On the day that Slow Food finally reached the Oxford English Dictionary (definition- “food that is carefully produced or prepared in accordance with local traditions”) it’s time to celebrate the slowest of slow foods: Miso paste. Miso paste is a staple of Japanese cooking- it’s the basis for Miso soup, which most Japanese have for breakfast every morning, and many other dishes. Every Japanese household will have some Miso paste at hand, and yet it takes between six months and a year to prepare. When I was told this I googled “Miso paste recipe” and was surprised to find that Google was completely useless- there were plenty of recipes using miso paste but none which showed you how to make the paste itself- they all assumed that you bought it ready made from the supermarket. So I emailed my friend Makiko in Tokyo who, as it happened, was just in the process of making a batch. She kindly sent me her recipe, here it is:
1kg whole soybeans
1kg dried rice koji
Rinse the whole soybeans with water then soak them in 3litres of water overnight.
The next day, boil the soaked beans with the soaking water. Remove scum.
You need to boil them for about 4 hours to obtain soft soybeans.
Crumble the koji, then add salt and mix them well.
Mash the soft beans while they are hot (about 35-40 degrees, any higher will deactivate the koji culture), using a potato masher.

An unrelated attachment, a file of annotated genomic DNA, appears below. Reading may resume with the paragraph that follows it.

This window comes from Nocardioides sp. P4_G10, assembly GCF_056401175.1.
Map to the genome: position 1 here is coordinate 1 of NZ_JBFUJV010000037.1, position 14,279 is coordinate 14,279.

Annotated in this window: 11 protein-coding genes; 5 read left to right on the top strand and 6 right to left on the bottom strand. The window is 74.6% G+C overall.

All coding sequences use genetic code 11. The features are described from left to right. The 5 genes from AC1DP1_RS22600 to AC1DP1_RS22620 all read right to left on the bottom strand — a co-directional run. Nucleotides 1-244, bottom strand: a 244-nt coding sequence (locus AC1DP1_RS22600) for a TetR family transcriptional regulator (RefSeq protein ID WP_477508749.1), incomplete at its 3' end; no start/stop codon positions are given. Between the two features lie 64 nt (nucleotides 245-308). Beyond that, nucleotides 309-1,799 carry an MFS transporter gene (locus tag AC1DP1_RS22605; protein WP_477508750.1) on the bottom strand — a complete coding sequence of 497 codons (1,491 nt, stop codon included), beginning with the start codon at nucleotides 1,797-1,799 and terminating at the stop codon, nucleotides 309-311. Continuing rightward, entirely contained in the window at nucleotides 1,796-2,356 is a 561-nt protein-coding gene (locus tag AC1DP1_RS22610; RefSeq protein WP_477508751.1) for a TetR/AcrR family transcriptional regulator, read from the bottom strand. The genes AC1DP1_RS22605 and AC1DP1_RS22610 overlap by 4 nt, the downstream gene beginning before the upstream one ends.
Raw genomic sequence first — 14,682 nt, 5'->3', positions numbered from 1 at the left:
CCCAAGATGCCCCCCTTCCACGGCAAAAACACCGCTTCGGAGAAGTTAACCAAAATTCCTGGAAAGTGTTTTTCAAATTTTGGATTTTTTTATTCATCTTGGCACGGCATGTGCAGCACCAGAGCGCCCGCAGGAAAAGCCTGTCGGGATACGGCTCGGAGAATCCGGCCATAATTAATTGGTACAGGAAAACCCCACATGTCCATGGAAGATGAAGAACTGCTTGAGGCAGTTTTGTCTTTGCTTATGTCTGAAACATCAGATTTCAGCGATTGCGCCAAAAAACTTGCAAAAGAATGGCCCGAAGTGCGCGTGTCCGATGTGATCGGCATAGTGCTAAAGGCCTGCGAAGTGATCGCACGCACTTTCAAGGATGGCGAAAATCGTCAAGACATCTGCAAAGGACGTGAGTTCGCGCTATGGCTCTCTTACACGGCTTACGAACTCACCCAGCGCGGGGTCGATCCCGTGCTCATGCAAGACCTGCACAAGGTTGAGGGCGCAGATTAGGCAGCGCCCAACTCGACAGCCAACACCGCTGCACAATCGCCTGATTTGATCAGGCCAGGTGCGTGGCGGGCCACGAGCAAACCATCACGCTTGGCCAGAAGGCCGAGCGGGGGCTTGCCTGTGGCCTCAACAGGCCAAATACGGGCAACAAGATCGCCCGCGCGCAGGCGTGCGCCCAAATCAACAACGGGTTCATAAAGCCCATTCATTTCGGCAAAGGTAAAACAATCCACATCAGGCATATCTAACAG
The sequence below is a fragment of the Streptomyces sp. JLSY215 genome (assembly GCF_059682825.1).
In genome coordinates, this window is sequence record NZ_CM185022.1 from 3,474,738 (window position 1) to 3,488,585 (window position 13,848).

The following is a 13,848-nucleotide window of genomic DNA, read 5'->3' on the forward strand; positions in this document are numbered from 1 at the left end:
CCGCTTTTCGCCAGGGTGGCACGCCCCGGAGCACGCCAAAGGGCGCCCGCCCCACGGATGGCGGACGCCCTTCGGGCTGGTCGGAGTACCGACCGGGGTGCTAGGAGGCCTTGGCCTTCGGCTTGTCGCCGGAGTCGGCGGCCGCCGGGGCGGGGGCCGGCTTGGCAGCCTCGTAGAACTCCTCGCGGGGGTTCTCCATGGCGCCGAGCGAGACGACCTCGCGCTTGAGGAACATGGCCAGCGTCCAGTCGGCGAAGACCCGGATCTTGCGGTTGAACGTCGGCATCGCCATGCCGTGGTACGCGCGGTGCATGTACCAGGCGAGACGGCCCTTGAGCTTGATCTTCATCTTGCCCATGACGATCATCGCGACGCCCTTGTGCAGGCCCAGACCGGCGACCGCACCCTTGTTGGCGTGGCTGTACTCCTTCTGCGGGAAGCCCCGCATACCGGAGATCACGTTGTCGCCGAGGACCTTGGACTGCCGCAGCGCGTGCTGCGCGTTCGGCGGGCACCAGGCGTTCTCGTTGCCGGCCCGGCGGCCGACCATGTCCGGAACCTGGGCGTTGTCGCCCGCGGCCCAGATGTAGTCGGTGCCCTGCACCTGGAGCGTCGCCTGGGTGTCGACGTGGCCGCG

Add malt with salt into the mashed beans. Shape the mixture into balls, then throw them into the container. This process prevents the mashed beans from containing air.
Level the surface and sprinkle 2 teaspoons of salt over the top to prevent mould growth. Cover the surface of the mashed beans with cling film and put a weight (about 3kg) on top.
The fermentation will start immediately. The container should be place in a clean room with moderate temperatures (15°C – 25°C). The miso will be ready after 6 to 12 months fermentation. During the fermentation some liquid (=tamari) will rise to the surface. If no liquid tamari is seen on the surface then the pressing weight must be increased.
Each time you want to inspect the fermentation process you will lose quality, so only do it when necessary and no more than once every 2 months. This miso can be kept in the container for a few years.